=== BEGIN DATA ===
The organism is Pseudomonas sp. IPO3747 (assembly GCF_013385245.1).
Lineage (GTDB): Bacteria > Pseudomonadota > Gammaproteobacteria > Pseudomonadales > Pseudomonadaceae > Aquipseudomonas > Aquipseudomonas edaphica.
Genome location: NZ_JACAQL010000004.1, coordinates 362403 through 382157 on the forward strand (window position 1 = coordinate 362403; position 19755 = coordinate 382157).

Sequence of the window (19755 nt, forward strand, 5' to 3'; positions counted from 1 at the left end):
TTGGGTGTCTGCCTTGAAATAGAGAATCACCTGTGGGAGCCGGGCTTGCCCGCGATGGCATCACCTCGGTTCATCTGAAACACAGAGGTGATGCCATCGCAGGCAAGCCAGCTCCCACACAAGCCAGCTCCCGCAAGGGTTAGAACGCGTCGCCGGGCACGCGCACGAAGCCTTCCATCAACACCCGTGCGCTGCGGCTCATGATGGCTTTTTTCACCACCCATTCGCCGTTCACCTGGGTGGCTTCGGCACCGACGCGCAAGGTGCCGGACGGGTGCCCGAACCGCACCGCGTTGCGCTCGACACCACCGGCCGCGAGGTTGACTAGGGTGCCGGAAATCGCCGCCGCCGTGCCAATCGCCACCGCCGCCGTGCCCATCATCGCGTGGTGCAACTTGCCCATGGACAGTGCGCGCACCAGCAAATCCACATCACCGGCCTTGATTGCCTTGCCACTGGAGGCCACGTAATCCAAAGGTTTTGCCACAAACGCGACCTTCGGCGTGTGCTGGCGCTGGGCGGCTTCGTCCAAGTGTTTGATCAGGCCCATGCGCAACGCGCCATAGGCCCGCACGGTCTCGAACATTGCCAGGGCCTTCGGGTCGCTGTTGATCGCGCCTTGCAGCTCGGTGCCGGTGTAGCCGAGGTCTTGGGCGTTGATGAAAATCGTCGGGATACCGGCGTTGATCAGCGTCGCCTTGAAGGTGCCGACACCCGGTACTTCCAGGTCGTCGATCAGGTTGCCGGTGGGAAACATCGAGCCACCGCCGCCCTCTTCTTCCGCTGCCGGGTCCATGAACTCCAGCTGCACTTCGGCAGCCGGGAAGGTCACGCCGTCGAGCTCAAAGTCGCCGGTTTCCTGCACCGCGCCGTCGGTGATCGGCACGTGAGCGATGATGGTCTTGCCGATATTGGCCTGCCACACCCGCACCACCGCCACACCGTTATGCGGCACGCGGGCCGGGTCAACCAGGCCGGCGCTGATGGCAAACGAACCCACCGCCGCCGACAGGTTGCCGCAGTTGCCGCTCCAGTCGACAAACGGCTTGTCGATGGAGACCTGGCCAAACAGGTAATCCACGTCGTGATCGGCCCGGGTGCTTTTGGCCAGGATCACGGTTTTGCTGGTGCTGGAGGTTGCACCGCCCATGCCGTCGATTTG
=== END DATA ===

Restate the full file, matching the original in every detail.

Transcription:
The organism is Pseudomonas sp. IPO3747 (assembly GCF_013385245.1).
Lineage (GTDB): Bacteria > Pseudomonadota > Gammaproteobacteria > Pseudomonadales > Pseudomonadaceae > Aquipseudomonas > Aquipseudomonas edaphica.
Genome location: NZ_JACAQL010000004.1, coordinates 362403 through 382157 on the forward strand (window position 1 = coordinate 362403; position 19755 = coordinate 382157).

Sequence of the window (19755 nt, forward strand, 5' to 3'; positions counted from 1 at the left end):
TTGGGTGTCTGCCTTGAAATAGAGAATCACCTGTGGGAGCCGGGCTTGCCCGCGATGGCATCACCTCGGTTCATCTGAAACACAGAGGTGATGCCATCGCAGGCAAGCCAGCTCCCACACAAGCCAGCTCCCGCAAGGGTTAGAACGCGTCGCCGGGCACGCGCACGAAGCCTTCCATCAACACCCGTGCGCTGCGGCTCATGATGGCTTTTTTCACCACCCATTCGCCGTTCACCTGGGTGGCTTCGGCACCGACGCGCAAGGTGCCGGACGGGTGCCCGAACCGCACCGCGTTGCGCTCGACACCACCGGCCGCGAGGTTGACTAGGGTGCCGGAAATCGCCGCCGCCGTGCCAATCGCCACCGCCGCCGTGCCCATCATCGCGTGGTGCAACTTGCCCATGGACAGTGCGCGCACCAGCAAATCCACATCACCGGCCTTGATTGCCTTGCCACTGGAGGCCACGTAATCCAAAGGTTTTGCCACAAACGCGACCTTCGGCGTGTGCTGGCGCTGGGCGGCTTCGTCCAAGTGTTTGATCAGGCCCATGCGCAACGCGCCATAGGCCCGCACGGTCTCGAACATTGCCAGGGCCTTCGGGTCGCTGTTGATCGCGCCTTGCAGCTCGGTGCCGGTGTAGCCGAGGTCTTGGGCGTTGATGAAAATCGTCGGGATACCGGCGTTGATCAGCGTCGCCTTGAAGGTGCCGACACCCGGTACTTCCAGGTCGTCGATCAGGTTGCCGGTGGGAAACATCGAGCCACCGCCGCCCTCTTCTTCCGCTGCCGGGTCCATGAACTCCAGCTGCACTTCGGCAGCCGGGAAGGTCACGCCGTCGAGCTCAAAGTCGCCGGTTTCCTGCACCGCGCCGTCGGTGATCGGCACGTGAGCGATGATGGTCTTGCCGATATTGGCCTGCCACACCCGCACCACCGCCACACCGTTATGCGGCACGCGGGCCGGGTCAACCAGGCCGGCGCTGATGGCAAACGAACCCACCGCCGCCGACAGGTTGCCGCAGTTGCCGCTCCAGTCGACAAACGGCTTGTCGATGGAGACCTGGCCAAACAGGTAATCCACGTCGTGATCGGCCCGGGTGCTTTTGGCCAGGATCACGGTTTTGCTGGTGCTGGAGGTTGCACCGCCCATGCCGTCGATTTG